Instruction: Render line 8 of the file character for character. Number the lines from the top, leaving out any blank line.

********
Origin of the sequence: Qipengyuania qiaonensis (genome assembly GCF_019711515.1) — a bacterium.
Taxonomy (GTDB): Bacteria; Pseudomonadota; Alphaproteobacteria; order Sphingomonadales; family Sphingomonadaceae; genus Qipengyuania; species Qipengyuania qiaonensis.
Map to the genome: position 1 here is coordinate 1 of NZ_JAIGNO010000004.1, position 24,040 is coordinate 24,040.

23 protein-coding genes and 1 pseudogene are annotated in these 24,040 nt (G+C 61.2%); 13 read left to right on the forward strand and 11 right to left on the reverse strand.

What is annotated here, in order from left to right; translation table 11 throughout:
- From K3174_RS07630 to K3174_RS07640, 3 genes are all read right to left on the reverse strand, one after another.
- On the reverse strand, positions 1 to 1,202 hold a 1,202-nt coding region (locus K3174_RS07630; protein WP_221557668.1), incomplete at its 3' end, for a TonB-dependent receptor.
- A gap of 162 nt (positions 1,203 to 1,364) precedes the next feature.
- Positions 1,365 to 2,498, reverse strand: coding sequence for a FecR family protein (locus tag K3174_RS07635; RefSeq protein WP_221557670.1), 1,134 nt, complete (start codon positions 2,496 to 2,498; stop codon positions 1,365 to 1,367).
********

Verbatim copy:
- A gap of 162 nt (positions 1,203 to 1,364) precedes the next feature.